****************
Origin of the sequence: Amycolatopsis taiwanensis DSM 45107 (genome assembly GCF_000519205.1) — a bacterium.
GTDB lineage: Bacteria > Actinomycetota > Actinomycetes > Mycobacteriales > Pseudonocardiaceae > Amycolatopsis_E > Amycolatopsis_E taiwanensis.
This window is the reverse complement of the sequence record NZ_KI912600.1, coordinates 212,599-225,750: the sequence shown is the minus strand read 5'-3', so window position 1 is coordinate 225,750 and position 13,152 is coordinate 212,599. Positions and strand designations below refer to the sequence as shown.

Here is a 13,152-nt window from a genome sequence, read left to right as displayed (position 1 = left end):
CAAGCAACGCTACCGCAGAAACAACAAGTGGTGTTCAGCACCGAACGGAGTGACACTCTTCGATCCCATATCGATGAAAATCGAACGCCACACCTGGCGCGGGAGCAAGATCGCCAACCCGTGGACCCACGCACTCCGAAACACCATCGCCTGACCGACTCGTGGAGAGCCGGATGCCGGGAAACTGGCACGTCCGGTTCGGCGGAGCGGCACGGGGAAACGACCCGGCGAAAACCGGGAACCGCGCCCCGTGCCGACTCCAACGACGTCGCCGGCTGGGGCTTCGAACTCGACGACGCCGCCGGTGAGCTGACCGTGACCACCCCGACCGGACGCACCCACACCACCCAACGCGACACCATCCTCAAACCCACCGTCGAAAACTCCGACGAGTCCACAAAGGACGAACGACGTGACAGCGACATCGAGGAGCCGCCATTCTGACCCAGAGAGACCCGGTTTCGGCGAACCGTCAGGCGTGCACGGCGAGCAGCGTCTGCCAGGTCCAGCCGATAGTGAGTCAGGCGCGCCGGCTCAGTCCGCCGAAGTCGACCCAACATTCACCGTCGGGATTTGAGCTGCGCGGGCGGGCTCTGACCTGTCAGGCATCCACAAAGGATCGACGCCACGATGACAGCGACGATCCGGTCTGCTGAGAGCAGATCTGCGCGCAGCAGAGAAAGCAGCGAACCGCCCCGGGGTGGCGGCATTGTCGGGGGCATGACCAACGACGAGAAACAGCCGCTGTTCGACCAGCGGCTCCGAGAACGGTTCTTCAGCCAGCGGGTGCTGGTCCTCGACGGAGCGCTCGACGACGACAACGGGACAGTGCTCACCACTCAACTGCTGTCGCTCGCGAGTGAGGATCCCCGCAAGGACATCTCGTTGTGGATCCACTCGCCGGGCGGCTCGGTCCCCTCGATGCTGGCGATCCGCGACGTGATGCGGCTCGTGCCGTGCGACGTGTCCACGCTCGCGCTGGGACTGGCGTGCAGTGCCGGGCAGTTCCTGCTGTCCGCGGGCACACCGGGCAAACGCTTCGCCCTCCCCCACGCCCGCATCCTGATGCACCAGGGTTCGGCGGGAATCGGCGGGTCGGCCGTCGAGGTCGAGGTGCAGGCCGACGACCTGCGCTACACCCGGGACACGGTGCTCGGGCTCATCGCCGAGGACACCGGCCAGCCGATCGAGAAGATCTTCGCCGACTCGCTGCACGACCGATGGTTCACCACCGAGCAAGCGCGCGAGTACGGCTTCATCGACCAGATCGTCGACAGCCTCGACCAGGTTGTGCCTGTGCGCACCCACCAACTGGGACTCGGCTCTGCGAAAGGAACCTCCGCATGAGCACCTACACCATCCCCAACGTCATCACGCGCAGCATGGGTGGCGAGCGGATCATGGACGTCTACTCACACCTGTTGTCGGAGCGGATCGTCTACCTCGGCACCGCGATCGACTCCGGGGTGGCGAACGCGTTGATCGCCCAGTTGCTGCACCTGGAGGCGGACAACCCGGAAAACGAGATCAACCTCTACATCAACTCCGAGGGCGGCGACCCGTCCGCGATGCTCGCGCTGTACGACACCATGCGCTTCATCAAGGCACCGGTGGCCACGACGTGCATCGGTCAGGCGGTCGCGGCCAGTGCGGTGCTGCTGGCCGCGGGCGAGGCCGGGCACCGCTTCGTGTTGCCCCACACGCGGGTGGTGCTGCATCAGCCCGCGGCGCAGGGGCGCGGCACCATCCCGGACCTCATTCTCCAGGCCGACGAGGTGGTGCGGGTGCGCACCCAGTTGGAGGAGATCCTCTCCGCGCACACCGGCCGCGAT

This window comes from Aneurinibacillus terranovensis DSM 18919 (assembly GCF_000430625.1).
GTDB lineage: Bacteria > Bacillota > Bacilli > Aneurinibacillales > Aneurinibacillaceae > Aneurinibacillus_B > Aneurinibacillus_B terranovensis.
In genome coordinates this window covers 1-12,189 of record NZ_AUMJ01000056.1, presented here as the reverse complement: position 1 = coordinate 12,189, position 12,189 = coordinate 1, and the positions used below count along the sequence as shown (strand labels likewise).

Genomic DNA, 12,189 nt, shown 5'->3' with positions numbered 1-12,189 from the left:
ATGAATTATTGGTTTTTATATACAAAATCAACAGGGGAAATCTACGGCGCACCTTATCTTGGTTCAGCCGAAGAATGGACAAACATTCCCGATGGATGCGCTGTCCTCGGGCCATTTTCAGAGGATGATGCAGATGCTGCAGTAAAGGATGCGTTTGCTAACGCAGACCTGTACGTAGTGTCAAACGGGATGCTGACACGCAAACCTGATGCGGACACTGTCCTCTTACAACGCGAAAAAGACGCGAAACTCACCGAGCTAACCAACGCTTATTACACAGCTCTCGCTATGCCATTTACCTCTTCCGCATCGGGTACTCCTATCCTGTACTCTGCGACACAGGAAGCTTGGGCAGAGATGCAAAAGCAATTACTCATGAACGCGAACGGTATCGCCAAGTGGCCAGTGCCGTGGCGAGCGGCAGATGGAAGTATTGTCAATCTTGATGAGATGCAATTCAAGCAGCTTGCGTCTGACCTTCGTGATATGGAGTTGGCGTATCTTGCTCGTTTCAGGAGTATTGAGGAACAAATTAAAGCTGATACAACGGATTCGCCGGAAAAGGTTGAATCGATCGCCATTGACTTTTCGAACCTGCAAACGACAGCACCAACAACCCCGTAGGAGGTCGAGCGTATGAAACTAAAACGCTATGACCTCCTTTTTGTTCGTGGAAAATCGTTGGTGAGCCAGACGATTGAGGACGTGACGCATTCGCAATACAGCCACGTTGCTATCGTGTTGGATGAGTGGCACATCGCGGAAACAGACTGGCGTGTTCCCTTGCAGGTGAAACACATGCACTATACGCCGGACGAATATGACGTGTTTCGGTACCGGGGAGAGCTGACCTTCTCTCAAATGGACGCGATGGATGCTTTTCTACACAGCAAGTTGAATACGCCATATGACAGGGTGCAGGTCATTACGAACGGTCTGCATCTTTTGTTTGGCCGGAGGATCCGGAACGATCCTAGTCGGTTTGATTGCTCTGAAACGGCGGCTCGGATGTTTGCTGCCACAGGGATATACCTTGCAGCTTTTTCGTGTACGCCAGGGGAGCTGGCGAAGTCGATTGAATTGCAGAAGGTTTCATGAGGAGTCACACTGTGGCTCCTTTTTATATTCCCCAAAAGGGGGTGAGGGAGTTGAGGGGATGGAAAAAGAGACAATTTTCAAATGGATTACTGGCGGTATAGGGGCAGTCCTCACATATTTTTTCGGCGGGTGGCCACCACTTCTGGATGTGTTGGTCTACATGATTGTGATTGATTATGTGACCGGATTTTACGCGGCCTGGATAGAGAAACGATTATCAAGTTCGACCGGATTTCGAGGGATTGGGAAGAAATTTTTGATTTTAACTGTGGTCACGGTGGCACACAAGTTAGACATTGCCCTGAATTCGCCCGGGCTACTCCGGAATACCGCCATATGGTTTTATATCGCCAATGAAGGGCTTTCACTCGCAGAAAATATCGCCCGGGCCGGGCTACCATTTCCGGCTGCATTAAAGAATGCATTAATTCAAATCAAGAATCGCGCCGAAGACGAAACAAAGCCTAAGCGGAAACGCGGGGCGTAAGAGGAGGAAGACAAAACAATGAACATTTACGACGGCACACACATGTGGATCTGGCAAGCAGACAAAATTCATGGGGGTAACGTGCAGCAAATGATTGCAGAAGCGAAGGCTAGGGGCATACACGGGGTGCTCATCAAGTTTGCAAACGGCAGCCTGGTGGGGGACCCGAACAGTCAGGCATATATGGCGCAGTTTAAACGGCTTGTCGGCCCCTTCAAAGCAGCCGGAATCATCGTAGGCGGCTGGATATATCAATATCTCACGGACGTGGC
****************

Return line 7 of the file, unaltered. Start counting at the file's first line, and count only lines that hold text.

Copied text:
GTDB lineage: Bacteria > Bacillota > Bacilli > Aneurinibacillales > Aneurinibacillaceae > Aneurinibacillus_B > Aneurinibacillus_B terranovensis.